Good question. The short answer (strange as it sounds) is that the pioneers did it with a lot of help from horse’s hooves! But first, a little background….
The Abraham Lincoln Parker family brought 2 head of cattle on the very first boat that brought them up Taggart River in the spring of 1917 (later named Good River by A. L. Parker after settler Rev. Good). By the end of that year, the Parkers had purchased an additional 9 head and added a horse or two.
With no time to spare (and with the acute necessity of planting gardens and erecting shelters for themselves as well as the animals), staving off starvation and loss from their valuable herd that 1st winter was a monumental challenge. Abraham Parker had tackled the topic of purchasing cattle the same way he tackled everything---by studying all the research material he could get his hands on and making informed decisions. The versatile Galloways were chosen for their short, furry like hide with long guard hairs, ability for withstanding extremely cold temperatures, and their willingness to eat most anything.
As luck would have it, however, by November 1st, 1917, the family reported over 3 feet of unexpected snow on the ground. That winter proved to be one of their worst ever and with many more feet of snow to fall, it piled up and stayed put until late spring. With the long, intense winter (all the Parker boys spoke of the “bitter cold” of 1917 until the day they died) and running low on provisions came the decision to feed the stock from their own root cellar. All (man and beast alike) were on a strictly regulated diet. In spite of the rationing, some of the cattle still didn’t make it through that first winter. It was a painful blow.
During the next several years, by purchasing calves from Juneau and putting them on their own cows who were giving birth, they were able to swell their number of stock to over 200 cattle and 4 to 6 horses. Selling beef became one of their greatest sources of livelihood. However, there were major obstacles. Brown bears killed over 50 head of cattle in one season alone. Poison water hemlock that grew here and there, but primarily in the Cooper’s Notch area (named “Death Valley” by the family) killed everything that ate it. The problem was that the cattle seemed to love it! Miles of barbed wire fences were built in an attempt to protect the cattle from roaming in the direction of the Death Valley. Remnants of the fencing can be found to this day.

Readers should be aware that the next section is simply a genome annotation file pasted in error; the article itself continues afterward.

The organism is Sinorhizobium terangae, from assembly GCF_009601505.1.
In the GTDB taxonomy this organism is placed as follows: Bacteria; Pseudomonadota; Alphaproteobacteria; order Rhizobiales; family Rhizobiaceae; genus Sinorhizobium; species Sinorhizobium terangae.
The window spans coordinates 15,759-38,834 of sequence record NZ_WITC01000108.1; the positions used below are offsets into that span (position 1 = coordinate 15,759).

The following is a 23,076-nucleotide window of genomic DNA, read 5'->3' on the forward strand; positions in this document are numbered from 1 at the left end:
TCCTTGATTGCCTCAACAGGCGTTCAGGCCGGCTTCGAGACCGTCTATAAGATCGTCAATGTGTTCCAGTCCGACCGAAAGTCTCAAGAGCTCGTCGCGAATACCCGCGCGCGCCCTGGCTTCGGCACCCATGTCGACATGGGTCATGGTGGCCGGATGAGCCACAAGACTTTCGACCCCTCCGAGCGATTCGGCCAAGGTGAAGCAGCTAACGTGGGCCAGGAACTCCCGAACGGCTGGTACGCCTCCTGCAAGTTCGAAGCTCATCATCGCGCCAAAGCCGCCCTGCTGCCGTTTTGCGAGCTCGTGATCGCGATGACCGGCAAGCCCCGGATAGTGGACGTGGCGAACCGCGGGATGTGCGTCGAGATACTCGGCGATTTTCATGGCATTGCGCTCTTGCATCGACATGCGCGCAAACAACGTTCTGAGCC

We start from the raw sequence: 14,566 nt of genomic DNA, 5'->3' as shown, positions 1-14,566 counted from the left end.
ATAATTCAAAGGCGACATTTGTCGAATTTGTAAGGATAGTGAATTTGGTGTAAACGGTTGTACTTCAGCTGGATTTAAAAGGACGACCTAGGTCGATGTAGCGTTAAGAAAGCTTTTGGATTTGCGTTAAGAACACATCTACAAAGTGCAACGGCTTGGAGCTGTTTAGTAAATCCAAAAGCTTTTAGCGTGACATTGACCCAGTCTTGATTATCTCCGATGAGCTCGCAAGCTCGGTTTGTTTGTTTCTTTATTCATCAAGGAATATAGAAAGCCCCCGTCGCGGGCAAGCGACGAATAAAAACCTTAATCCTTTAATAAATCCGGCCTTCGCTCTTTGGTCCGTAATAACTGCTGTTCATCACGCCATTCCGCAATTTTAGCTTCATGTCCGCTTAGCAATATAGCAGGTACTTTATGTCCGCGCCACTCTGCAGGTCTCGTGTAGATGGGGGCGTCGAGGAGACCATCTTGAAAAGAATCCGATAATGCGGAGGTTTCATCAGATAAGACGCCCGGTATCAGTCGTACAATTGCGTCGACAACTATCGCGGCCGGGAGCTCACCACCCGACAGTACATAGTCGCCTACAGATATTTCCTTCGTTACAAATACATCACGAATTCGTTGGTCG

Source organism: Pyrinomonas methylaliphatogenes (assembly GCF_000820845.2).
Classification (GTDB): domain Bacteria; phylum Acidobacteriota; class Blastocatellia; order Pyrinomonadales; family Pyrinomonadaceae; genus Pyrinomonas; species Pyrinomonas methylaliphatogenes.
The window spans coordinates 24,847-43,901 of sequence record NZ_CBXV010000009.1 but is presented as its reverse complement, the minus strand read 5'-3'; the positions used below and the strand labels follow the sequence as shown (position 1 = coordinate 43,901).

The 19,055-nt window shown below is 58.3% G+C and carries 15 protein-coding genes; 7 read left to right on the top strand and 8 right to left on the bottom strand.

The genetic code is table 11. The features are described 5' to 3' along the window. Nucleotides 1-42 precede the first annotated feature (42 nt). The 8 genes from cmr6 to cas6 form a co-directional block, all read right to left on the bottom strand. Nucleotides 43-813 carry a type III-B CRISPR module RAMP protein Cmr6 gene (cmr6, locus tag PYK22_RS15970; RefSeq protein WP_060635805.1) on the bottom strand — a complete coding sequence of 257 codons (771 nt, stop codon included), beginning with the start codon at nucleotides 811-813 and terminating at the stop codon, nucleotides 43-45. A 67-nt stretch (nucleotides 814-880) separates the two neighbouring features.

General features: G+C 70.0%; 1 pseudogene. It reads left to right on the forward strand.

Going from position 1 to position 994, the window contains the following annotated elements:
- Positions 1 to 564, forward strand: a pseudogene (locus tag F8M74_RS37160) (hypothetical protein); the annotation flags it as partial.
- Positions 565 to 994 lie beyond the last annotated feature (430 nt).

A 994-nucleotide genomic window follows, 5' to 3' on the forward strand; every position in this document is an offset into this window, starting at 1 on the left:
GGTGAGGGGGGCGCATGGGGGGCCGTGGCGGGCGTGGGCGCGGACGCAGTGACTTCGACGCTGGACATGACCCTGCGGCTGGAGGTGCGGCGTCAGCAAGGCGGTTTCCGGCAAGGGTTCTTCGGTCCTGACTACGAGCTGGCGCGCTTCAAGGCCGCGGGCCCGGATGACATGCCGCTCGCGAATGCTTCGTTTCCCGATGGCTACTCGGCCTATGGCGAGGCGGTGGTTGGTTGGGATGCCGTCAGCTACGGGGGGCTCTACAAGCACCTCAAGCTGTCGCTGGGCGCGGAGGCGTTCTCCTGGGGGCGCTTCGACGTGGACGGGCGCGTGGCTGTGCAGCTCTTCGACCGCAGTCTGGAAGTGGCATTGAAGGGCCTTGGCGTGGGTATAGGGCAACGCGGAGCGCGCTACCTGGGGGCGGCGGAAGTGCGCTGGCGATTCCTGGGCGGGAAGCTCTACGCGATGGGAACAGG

But the most predictably unpredictable challenge of feeding the cattle was the weather (some things never change!). The Parkers soon figured out that well over a ton of hay per animal was necessary to meet the requirements of the winter months. And Lester Rink and Harry Hall had the same challenge! Bert Parker said “to put up hay in this country, you have to be a weather barometer!” And, of course, no one was. But the homesteaders sure tried. With mostly wide open fields covering Strawberry Flats, haying became a cooperative, annual community event that went on for days. Everyone participated to the smallest child. Generally one woman was designated to stay home and “cook for the whole outfit” morning, noon and night. Great barns were built and filled, with innovative inventions designed to dry and cure the stacks & stacks of hay. But, like everything else, in spite of the homesteader’s best efforts, grain and feed sometimes ran shorter than the winters were long. That’s when the horses literally became a livestock saver. The story goes like this….
The Parkers began to observe that their horses could always find supplementary feed by repeatedly pawing the snow covered ground until grasses and seeds were unearthed. Ah, and therein was a solution! Send some of the cattle out with each of the horses and “the cattle would follow him (the horse) so tight that he would have to move on and dig out another new spot”. It worked like a champ and provided long hours of entertainment to the children and adults alike. It was reported that all the young calves and all of the stock would be there eating before the horse could turn around and procure some for himself! Bert Parker exclaimed, “Oh, the horse had patience though. He wouldn’t bite them or kick them or anything. They’d (the cattle) be down there eating it before he could get it and then he’d paw some more and then they’d wait. Them little fellows!”
Them little fellows, indeed! What a testimony to early community volunteerism & cooperation getting the job done!
P.S. GHAA has volumes of Abraham Parker’s agricultural, engineering, medical & veterinary study books that comprised the education so necessary to early, successful homesteading. Also, for more information on Lester Rink & Harry Hall’s cattle, early farm implements used at Strawberry Point, and hair-raising adventures of the “wild cattle” and the “Great Gustavus Shootout” go to www.gustavushistory.org and search on reference number 20135.